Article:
“Dann” and “denn” are words that many German students find very confusing. In this blog post, I will explain the difference and offer examples for the various ways in which the words can be used in German.
So why are “denn” and “dann” confusing? There are three reasons.
The first and rather obvious reason is that their spelling is identical with the exception of the vowel. Second, the two words have a different meaning. While “denn” means “because”, “dann” translates as “then”. Third, they belong to different grammatical categories and enforce a different word order. “Denn” is a so-called coordinating conjunction which links two main clauses without changing the word order, whereas “dann” is an main clause connector that does change the syntax. So while both words connect two main clauses, “denn” is followed by the subject and the verb, “dann” needs to be followed by the conjugated verb and then the subject. Let’s look at some examples to clarify the difference.
subject+ conjugated verb
Er arbeitet, denn er muss Geld verdienen (He works because he needs to earn money).
Sie lernt Deutsch, denn sie hat einen deutschen Freund (She is learning German because she has a German boyfriend).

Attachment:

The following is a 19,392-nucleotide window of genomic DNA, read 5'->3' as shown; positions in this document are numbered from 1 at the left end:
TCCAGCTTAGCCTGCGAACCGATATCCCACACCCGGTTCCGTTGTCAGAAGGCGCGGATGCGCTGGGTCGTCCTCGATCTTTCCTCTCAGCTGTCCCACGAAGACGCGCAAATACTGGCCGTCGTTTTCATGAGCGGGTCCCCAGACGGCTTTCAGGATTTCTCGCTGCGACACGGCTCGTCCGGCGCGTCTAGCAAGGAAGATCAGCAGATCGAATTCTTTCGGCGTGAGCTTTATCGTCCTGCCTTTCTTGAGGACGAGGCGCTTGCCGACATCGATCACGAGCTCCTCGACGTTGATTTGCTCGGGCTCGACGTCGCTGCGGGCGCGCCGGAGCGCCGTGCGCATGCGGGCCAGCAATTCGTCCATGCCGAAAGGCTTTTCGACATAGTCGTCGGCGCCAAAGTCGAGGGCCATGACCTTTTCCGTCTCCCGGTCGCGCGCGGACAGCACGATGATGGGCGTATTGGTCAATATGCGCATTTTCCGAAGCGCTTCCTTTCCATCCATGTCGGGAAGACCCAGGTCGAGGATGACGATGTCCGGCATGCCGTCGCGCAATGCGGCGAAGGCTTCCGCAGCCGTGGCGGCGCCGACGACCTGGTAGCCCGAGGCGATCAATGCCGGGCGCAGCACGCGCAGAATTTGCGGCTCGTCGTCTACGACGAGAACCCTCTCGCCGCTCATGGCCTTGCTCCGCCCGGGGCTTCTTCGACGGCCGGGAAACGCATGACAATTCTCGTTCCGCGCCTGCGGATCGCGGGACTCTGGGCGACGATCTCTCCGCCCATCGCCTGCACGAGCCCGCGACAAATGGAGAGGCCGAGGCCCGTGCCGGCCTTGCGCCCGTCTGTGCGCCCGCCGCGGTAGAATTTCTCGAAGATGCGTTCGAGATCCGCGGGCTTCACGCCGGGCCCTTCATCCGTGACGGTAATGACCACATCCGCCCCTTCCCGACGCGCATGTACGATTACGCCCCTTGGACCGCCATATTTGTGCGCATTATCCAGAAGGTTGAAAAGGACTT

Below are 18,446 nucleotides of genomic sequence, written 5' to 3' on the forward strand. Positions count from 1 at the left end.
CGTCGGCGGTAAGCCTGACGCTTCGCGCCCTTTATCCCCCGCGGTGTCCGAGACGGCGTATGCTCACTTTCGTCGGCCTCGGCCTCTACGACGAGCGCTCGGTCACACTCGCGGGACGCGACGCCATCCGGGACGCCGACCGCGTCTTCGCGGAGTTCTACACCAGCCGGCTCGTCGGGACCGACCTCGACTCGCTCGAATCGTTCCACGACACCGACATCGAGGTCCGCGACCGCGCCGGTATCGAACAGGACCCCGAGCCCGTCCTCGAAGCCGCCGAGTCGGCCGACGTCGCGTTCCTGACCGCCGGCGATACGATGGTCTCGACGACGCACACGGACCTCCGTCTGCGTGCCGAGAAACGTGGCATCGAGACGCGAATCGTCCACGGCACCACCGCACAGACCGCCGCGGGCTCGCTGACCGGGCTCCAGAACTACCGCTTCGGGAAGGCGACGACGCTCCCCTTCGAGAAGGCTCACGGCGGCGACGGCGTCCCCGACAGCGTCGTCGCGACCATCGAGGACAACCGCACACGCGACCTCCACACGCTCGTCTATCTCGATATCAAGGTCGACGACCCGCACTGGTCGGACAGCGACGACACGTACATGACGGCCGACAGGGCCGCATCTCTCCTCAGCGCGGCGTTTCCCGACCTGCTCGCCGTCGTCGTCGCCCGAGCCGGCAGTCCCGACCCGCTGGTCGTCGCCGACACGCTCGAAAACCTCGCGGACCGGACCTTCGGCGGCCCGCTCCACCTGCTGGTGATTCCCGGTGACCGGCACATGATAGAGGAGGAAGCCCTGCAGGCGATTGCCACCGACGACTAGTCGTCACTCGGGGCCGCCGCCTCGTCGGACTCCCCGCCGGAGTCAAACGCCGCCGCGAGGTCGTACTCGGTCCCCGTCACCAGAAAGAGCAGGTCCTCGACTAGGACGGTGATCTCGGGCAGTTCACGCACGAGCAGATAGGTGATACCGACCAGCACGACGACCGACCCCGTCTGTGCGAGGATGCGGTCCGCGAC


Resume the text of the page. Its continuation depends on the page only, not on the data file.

conjugated verb+ subject
Er arbeitet, dann geht er nach Hause (He works, then he goes home).
Sie lernt Deutsch, dann spricht sie mit ihrem deutschen Freund (She is learning German, then she speaks with her German boyfriend).
As the examples show, it is important to concentrate on both the difference in meaning and the position of the verb.
In colloquial German, “denn” is also used in as a modal particle, but mostly in questions. There it acts as an emphasis word that usually doesn’t translate into English at all. When chatting with a friend about the plan for tomorrow evening, a native speaker might ask you:
Wo wollen wir denn morgen Abend hingehen? (Where do we want to go tomorrow night?)
The point of adding “denn” here is to express curiosity about what the other person might suggest. In formal German, the phrase would drop “denn” and use the question word “wohin”: Wohin wollen wir morgen Abend gehen?
When asking why someone isn’t feeling well, a native speaker might wonder
Was ist denn los? (the non-literal translation is "what is going on?")
Here, “denn” is added to express concern.
Finally, a work colleague who wants to make a slightly ironic remark about a co-worker who tends to be late might say:
Was machen Sie denn schon hier? (The literal translation would be “what are you already doing here ?”, but the better translation would be “someone is early!”).
Adding the word ‘denn’ to the sentence doesn’t change the meaning of the sentence, but it becomes clear that the speaker is somewhat surprised to see the colleague in the office that early.
“Denn” is not necessary component in any of the particle examples but just an emphasis.
On our German language blog "Auf Deutsch, bitte!", you will find answers to all your German grammar questions. From adjective declensions in German, the four German cases, the two-way prepositions to German word order.